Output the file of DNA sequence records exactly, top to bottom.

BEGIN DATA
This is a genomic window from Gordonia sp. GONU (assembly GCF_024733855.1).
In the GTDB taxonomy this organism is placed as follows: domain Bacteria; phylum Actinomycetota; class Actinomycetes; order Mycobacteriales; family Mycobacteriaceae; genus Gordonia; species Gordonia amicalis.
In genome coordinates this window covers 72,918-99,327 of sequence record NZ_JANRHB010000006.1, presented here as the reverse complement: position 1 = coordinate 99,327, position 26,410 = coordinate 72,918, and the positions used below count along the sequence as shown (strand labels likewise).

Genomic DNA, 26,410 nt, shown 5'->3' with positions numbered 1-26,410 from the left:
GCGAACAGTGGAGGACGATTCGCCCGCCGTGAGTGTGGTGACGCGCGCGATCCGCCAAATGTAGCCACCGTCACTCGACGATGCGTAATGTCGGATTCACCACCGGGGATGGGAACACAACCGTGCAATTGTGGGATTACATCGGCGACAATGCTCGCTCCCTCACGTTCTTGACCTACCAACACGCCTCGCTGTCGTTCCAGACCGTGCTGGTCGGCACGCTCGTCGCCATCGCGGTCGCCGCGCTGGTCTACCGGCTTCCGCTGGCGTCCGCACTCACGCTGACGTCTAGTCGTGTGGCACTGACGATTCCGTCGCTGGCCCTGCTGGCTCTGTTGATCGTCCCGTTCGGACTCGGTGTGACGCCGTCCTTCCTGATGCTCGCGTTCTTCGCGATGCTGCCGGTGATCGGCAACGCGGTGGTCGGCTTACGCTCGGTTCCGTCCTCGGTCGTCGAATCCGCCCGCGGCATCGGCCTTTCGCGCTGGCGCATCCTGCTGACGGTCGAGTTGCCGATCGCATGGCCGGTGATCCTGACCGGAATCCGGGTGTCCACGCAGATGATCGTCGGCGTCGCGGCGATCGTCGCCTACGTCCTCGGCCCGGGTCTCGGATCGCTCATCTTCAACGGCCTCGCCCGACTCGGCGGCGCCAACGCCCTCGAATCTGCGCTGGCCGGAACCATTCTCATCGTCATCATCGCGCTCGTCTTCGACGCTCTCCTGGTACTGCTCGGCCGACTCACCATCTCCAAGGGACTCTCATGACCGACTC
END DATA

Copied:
This is a genomic window from Gordonia sp. GONU (assembly GCF_024733855.1).
In the GTDB taxonomy this organism is placed as follows: domain Bacteria; phylum Actinomycetota; class Actinomycetes; order Mycobacteriales; family Mycobacteriaceae; genus Gordonia; species Gordonia amicalis.
In genome coordinates this window covers 72,918-99,327 of sequence record NZ_JANRHB010000006.1, presented here as the reverse complement: position 1 = coordinate 99,327, position 26,410 = coordinate 72,918, and the positions used below count along the sequence as shown (strand labels likewise).

Genomic DNA, 26,410 nt, shown 5'->3' with positions numbered 1-26,410 from the left:
GCGAACAGTGGAGGACGATTCGCCCGCCGTGAGTGTGGTGACGCGCGCGATCCGCCAAATGTAGCCACCGTCACTCGACGATGCGTAATGTCGGATTCACCACCGGGGATGGGAACACAACCGTGCAATTGTGGGATTACATCGGCGACAATGCTCGCTCCCTCACGTTCTTGACCTACCAACACGCCTCGCTGTCGTTCCAGACCGTGCTGGTCGGCACGCTCGTCGCCATCGCGGTCGCCGCGCTGGTCTACCGGCTTCCGCTGGCGTCCGCACTCACGCTGACGTCTAGTCGTGTGGCACTGACGATTCCGTCGCTGGCCCTGCTGGCTCTGTTGATCGTCCCGTTCGGACTCGGTGTGACGCCGTCCTTCCTGATGCTCGCGTTCTTCGCGATGCTGCCGGTGATCGGCAACGCGGTGGTCGGCTTACGCTCGGTTCCGTCCTCGGTCGTCGAATCCGCCCGCGGCATCGGCCTTTCGCGCTGGCGCATCCTGCTGACGGTCGAGTTGCCGATCGCATGGCCGGTGATCCTGACCGGAATCCGGGTGTCCACGCAGATGATCGTCGGCGTCGCGGCGATCGTCGCCTACGTCCTCGGCCCGGGTCTCGGATCGCTCATCTTCAACGGCCTCGCCCGACTCGGCGGCGCCAACGCCCTCGAATCTGCGCTGGCCGGAACCATTCTCATCGTCATCATCGCGCTCGTCTTCGACGCTCTCCTGGTACTGCTCGGCCGACTCACCATCTCCAAGGGACTCTCATGACCGACTC